Companies that design for brilliance, rewire their organisation for intelligence and re-architect their infrastructure to energise operations will be best placed to deal with the challenges of the evolving experience-driven marketplace, says Adobe Chairman and CEO Shantanu Narayen.
They will also make more money, says Brad Rencher, Executive Vice President and General Manager, Digital Marketing business unit. Rencher’s claims are backed by upcoming research that would quantify the impact of an experience-driven approach to the bottom line, he said.
“Experience business leaders not only have superior business performance over experience laggards — including 36 per cent higher revenue growth, greater increases in customer lifetime value and higher brand awareness — but interestingly they also have happier employees,” according to Rencher.
The research was conducted by Forrester and is expected to be released in the coming weeks.
Both were speaking to more than 13,000 delegates during the opening keynote session at Adobe Summit, which is running in Las Vegas this week.
The Adobe chief spoke first, noting, “It used to be that products were the basis of differentiation, but not anymore. The fundamental challenge facing every business today is that people buy experiences, not products.”
He told the audience, made up of marketers, digital and technology professionals, that companies must deliver great experiences in this increasingly competitive world as they are competing for the hearts and minds of all their customers. “You need to exceed every expectation customers have at every point in the customer journey.”
Narayen suggested that businesses need to start thinking of themselves as operating under a subscription business model.
“Consumers can choose to renew, cancel or grow at every instance and with every click.”
The challenge for businesses today is to transform themselves in a way that allows them to know everything they can about the customer, and anticipate the future of a customer’s behaviour across every device and every channel.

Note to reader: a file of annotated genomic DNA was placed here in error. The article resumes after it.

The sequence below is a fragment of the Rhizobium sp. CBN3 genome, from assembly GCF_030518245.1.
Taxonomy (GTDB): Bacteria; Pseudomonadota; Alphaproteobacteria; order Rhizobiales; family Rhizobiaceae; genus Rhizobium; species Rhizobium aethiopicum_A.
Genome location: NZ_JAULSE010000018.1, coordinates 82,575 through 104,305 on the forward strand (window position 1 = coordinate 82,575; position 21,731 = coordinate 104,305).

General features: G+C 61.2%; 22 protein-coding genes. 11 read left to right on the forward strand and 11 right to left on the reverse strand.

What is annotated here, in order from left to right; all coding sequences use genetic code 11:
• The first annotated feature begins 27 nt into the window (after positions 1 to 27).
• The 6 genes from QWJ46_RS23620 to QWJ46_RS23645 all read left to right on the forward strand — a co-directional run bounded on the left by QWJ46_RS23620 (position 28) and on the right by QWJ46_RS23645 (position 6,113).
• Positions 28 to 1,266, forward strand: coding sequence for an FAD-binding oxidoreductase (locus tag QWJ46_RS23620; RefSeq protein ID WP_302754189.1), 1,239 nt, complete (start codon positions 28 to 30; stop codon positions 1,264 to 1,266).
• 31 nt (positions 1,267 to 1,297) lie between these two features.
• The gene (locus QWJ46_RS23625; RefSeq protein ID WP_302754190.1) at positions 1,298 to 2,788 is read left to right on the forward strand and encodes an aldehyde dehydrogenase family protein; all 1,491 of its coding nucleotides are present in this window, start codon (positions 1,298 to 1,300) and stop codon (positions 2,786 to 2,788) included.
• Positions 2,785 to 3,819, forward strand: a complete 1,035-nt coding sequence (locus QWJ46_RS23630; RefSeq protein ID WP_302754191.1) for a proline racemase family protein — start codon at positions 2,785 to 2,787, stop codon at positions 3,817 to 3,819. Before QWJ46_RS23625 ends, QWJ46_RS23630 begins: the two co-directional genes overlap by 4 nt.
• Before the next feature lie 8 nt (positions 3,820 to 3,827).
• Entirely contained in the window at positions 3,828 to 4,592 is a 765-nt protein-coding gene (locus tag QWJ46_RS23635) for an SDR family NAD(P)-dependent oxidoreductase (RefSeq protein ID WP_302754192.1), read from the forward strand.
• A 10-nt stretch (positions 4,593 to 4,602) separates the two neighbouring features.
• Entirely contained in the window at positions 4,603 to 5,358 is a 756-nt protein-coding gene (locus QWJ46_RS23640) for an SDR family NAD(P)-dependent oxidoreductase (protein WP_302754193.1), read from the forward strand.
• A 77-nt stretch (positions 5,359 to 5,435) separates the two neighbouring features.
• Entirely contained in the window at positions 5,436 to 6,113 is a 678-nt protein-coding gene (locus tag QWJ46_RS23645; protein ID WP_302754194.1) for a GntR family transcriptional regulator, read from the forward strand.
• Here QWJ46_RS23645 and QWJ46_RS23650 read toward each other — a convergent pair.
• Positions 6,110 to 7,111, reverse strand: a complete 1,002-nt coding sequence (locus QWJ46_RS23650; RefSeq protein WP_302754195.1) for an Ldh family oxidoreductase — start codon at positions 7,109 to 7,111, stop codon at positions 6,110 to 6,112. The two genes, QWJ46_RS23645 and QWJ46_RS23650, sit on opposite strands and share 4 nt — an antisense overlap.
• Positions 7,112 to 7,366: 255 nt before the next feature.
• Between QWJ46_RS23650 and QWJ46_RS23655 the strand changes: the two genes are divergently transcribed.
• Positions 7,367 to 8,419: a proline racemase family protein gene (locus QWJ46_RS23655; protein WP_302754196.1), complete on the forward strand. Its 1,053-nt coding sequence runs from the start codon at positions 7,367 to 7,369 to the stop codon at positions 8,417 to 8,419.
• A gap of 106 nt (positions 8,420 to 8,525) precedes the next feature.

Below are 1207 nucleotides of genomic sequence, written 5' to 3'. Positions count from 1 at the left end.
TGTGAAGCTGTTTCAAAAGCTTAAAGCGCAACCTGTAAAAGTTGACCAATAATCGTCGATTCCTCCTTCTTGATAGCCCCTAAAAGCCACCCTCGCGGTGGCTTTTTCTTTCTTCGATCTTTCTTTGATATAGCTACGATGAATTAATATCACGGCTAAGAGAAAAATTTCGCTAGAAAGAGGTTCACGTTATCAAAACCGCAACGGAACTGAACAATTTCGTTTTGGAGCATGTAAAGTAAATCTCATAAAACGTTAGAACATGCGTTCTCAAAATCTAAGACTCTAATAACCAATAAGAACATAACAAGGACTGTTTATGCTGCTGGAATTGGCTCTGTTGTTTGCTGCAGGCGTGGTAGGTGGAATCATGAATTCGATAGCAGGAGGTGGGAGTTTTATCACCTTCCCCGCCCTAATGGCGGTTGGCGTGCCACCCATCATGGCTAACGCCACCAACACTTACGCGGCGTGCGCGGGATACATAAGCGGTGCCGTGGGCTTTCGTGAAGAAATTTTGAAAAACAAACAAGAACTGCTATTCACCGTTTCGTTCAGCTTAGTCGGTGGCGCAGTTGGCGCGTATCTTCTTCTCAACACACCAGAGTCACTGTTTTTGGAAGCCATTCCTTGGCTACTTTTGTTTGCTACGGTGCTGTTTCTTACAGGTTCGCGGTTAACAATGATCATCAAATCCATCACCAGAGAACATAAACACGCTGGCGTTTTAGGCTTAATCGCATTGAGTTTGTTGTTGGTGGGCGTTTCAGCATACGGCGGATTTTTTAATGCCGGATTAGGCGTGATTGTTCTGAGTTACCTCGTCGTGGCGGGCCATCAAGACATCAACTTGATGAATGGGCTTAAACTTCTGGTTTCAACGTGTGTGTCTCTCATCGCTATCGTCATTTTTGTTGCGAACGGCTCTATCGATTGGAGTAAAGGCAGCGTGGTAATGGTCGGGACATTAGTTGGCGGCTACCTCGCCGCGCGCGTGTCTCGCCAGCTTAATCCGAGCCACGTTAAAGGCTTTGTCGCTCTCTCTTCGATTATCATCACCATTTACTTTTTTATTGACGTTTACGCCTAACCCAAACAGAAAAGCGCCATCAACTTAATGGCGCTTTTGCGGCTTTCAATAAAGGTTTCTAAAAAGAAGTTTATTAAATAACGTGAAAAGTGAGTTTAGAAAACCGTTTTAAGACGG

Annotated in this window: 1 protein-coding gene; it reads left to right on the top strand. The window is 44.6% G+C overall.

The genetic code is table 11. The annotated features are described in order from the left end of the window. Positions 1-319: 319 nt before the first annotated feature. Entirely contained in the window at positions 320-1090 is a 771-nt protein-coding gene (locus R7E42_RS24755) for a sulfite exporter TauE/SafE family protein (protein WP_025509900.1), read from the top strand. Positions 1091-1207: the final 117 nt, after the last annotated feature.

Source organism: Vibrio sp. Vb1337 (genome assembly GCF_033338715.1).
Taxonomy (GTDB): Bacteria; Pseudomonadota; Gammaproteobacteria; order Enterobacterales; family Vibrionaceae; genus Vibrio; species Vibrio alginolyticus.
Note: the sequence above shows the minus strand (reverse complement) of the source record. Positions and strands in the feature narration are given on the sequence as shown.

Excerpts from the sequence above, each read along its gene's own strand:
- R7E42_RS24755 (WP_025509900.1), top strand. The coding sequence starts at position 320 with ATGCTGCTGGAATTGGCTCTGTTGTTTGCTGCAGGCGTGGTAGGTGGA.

“Every organisation needs to get up and break through the noise. They need to speak to the customer in a unique, genuine voice and to leave a lasting impression.”
Narayen said there were three ways to do this.
Three pathways to an experience led business
First, he said, the new mindset was to “design for brilliance”.
According to Narayen, “Design is not just the way the product looks, it’s about the engagement you have with your customers. Great experiences start with great design.”
It’s a natural pitch fo Adobe to make, given its long heritage in the creative sector with its popular Creative Cloud.
“It’s the spark of creativity combined with a clear purpose that brings great experiences to life, and creativity and design have always been at the heart of Adobe.”
Next up, he said companies need to equip their organisations for intelligence. That starts with having the data required to understand every person’s context at every moment in real time and then to have the ability to respond in milliseconds, instead of hours or days.
This kind of organisational intelligence speeds up the learning process, helps identify anomalies and customer pain points, and should then help managers to make the right decision quickly.
“That’s when the real magic happens,” he said. “Content intelligence is just as key when it comes to generating the massive amount of content required for personalisation at scale. A deep understanding of content and how it’s composed and delivered is absolutely critical.”
Finally, he suggested that company infrastructure needs to be rearchitected with great experiences in mind.
“Enterprise IT systems like ERP and CRM were not designed for modern world. They were designed for a different world.”
Narayen acknowledged that the shift to cloud in recent years was a major source of disruption. But he also suggested that cloud has fallen short of delivering what enterprises require.
The Adobe chief cautioned that a new architecture is required to deliver great experiences across every channel, and it is time to move beyond what he described as “digital duct tape”.